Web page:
On October 11, 2011 Joe Jonas is set to release his first solo album titled Fastlife. Hearing that Joe was going solo admittedly made me a bit excited when I first heard the news. Joe is not only the best looking of the Jonas brothers but has noticeably the better voice. It wasn’t hard at all to picture Joe going solo and I was curious to hear how his music came out. Joe’s named people like Justin Timberlake as his musical and solo inspirations; he nabbed big-time producer and repeat-Britney Spears collaborator Danja to lead off the album: so obviously, Joe Jonas seems set for musical success. Well, hold that thought. While Fastlife definitely has it’s great pop and dance moment, it also suffers that first solo album territory of the artist not truly knowing where he wants to go and how he wants to define himself. Here’s a look at the tracks of Joe Jonas’ solo album Fastlife.
“All This Time” is an interesting way to kick-off the album. This track isn’t a club-banger, it isn’t a dance track, it’s a simple ballad that shows off Joe’s vocal talents. “All This Time” is an innocent love ballad though the lyrics are a little suggestive if you read in-between the lines: “I put it right in your face, girl, it’s yours all you gotta do is reach out and grab it.” Sure, he’s talking about his love though I couldn’t help but to snicker and think he was talking about his, ahem, “love” especially when he sings, “I know you took it hard …. it’s nothing to be scared of.” Moving on, “Just In Love” feels like old-school boy band material; it’s pop perfection with bubbly synths, a percussion beat that’ll have you nodding your head in rhythm and singing along quietly in your room while you’re all alone. It’s easy to see why this was already chosen as a single due to the fact that it’s so darn catchy and cheesy. “See No More” is supposed to be a power ballad and doesn’t work as well as the album’s first two tracks; his voice and vocals seem a bit stretched and strained and overall this feels a bit too cliché coming from a former boy-bander.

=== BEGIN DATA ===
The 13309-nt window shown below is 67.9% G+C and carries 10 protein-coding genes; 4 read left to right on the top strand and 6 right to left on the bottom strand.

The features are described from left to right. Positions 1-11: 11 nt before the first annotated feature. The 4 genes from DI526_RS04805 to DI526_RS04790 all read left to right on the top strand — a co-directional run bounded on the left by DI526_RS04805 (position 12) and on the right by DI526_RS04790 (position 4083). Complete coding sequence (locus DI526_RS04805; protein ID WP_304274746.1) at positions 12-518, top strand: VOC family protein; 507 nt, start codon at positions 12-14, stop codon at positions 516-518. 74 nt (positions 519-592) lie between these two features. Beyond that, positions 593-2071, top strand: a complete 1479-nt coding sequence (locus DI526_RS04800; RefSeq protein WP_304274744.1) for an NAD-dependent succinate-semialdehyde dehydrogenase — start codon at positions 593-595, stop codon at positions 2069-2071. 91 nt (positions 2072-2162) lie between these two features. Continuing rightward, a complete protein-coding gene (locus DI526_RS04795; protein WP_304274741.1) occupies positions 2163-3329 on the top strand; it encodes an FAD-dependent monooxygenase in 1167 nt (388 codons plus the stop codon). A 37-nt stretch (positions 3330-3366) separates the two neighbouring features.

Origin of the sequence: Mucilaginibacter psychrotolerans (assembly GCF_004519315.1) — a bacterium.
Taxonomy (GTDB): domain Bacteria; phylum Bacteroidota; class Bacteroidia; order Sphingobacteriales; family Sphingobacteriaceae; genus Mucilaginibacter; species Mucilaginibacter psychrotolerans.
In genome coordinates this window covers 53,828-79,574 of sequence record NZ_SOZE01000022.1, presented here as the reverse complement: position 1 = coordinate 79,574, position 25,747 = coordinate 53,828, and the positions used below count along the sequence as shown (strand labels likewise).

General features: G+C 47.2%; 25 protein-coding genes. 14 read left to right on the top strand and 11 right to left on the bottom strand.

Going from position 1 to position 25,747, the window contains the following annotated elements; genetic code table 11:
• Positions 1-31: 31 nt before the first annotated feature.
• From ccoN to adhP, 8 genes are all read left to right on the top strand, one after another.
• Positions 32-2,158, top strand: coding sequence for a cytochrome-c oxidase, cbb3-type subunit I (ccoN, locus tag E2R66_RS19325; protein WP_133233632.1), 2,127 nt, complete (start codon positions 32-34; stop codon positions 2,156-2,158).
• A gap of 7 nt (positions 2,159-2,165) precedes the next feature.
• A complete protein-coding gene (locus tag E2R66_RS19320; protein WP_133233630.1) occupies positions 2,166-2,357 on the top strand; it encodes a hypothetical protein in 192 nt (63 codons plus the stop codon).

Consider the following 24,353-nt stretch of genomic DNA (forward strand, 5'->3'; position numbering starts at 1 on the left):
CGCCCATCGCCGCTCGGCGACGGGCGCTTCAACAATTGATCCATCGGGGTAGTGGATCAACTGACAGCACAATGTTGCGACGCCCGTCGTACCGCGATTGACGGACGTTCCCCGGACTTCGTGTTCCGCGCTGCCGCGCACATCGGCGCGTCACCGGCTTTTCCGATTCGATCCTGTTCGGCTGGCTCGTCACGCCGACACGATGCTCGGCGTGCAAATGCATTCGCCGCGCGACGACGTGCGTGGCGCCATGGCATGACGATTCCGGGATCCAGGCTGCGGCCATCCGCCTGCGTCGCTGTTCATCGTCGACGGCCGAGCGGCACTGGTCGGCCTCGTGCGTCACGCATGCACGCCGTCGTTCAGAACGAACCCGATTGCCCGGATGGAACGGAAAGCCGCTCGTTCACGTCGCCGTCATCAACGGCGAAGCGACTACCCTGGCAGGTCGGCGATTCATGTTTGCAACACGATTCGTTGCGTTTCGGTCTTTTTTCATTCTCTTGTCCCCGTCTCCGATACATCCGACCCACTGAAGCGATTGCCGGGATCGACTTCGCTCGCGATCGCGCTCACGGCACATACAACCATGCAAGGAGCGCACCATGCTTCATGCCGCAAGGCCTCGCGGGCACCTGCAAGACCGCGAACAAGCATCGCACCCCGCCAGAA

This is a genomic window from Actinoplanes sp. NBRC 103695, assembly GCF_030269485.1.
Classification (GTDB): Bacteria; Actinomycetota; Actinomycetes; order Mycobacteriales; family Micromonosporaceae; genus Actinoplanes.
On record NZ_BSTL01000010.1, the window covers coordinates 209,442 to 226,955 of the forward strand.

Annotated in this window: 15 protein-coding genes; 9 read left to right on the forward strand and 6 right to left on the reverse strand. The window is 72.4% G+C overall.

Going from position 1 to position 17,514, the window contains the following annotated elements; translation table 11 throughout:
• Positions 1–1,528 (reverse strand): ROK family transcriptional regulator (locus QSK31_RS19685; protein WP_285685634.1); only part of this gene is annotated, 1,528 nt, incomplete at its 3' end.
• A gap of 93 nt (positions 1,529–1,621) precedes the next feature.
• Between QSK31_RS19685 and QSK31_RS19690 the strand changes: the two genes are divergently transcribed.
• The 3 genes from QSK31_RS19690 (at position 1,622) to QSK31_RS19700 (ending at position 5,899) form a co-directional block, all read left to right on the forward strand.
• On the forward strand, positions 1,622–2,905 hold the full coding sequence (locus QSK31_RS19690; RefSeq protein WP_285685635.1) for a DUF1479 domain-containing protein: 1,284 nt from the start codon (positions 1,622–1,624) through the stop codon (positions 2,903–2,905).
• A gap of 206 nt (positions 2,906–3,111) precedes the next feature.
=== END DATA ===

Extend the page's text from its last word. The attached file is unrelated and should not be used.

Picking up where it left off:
“Love Slayer” goes into a euro-pop direction; it sounds very much like a track David Guetta or Justin Bieber would do. It gets a bit monotonous and feels soft in spots. Having heard remixes of the track, such as the one by the Jump Smokers, it’s more than clear this track can be a true “slayer” and head banger given a better instrument backing. It’s not bad but it could be better. “Fastlife” gets interesting around 3:07 with the breakdown that has producer Danja’s signature beatbox and Timbaland-inspired musical twists and turns. “Make You Mine” is another track that where the voice doesn’t seem to match or meet the needs of all that happens in the musical backing.
“Sorry” slows things down and is obviously the track that’s supposed to provoke the question, “Is he talking about …?” It’s not terribly interesting, and feels like a watered down Justin Timberlake, “Cry Me A River.” You know how this song goes probably just by the title: Joe spends roughly 5 minutes asking, “What can I do to tell you I’m sorry?” and describes the demise of a relationship that was once upon a time good. “Kleptomaniac” is quick paced, has a nice beat but the lyrics leave much to be desired. This is one track that feels like it needed something special in terms of some autotune or vocal tricks and tweaks. Sure, it has moments but there are others where Joe’s voice is completely untouched and it feels out of sync with the rest of the track that’s overly produced and busy. “Not Right Now” is another one of those monotonous songs where the song’s title is on constant repeat, the music feels like something from the 1990s and nothing remarkable at all happens lyrically or vocally worth commenting on. In other words, it’s complete album filler.